What Is the Difference Between 32 Spoke & 24 Spoke Bicycle Wheels?

Row of spoked bicycle wheels in bicycle shop
A row of bicycle wheels in a bike shop. (Image: Thomas Northcut/Photodisc/Getty Images)

Until the early 1980s, nearly all bikes for adults had 72 spokes total -- 32 on the front wheel and 40 on the rear for English bikes, or 36 on each wheel for other countries. Only very expensive racing wheels used 32 spokes. In the 1980s, manufacturers began marketing 32-spoke wheels as more technologically sophisticated, although the wheels were often weaker. The 24-spoke wheels are a continuation of the trend toward lower spoke counts.

Wheel Strength Matters

The 32-spoke wheels are found on a variety of bicycles, from road bikes to mountain bikes and comfort bikes. The wheel design differs between bikes and manufacturers. The 24-spoke wheels are often found on racing bikes, fixed-gear bikes and trendy bikes. Such bikes don't experience as much weight or as many intense impacts as mountain or hybrid bikes, so they don't need to be as strong.

Weight of the Wheels

Wheels with fewer spokes don't necessarily weigh less. The rims must be heavier to maintain the wheels' strength due to the greater distance between spokes. Any perceived benefit in a lower spoke count is due to engineering, not the number of spokes. Changes in rim design, spoke design and materials used may affect wheel weight. Wheels may use steel, aluminum, titanium or carbon fiber spokes; steel wheels are the heaviest and carbon fiber are the lightest.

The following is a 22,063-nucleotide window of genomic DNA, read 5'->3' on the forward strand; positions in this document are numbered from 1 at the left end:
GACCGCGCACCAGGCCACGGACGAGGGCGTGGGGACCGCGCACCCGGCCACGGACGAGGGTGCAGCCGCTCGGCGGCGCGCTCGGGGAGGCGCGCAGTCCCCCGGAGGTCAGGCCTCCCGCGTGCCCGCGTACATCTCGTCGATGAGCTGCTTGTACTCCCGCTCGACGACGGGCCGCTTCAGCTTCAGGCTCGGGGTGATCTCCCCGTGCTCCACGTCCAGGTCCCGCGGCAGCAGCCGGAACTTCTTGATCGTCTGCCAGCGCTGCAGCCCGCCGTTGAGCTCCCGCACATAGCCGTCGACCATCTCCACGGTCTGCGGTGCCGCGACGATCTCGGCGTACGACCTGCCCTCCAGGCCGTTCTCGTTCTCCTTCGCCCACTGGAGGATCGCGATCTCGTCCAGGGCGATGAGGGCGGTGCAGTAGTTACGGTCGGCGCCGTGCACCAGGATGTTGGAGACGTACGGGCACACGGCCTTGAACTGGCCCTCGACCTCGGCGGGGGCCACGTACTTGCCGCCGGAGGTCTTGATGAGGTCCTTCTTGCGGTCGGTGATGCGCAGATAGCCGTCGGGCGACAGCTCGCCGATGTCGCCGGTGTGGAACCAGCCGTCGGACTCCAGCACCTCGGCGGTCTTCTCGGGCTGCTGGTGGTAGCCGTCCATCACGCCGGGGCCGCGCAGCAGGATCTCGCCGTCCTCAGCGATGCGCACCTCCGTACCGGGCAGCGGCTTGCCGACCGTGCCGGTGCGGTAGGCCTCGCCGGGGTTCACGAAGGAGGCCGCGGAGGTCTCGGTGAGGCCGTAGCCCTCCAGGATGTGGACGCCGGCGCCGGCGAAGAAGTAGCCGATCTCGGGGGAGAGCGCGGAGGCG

The Wheel's Aerodynamics

Some cyclists prefer wheels with fewer spokes, believing that the 24-spoke wheel has better aerodynamics. More spokes may mean more points of resistance against the wind. However, spoke count affects the aerodynamic function of a wheel by only 10 percent. The depth and shape of the rim, on the other hand, contribute 80 percent of the aerodynamic quality of the wheel.

Spoke Tension

The spokes on a 24-spoke wheel have a greater tension than the spokes on a 32-spoke wheel, because they are under a higher load. As a result, if one spoke breaks or weakens, the other spokes have a proportionally higher load. Individuals who are particularly heavy or who haul heavy loads for errands, touring or other purposes should use neither 32-spoke wheels nor 24-spoke wheels; they should use the stronger 36-spoke wheels. Tandem bicycles need at least 36 spokes per wheel, and usually have 40 to 48 spokes.

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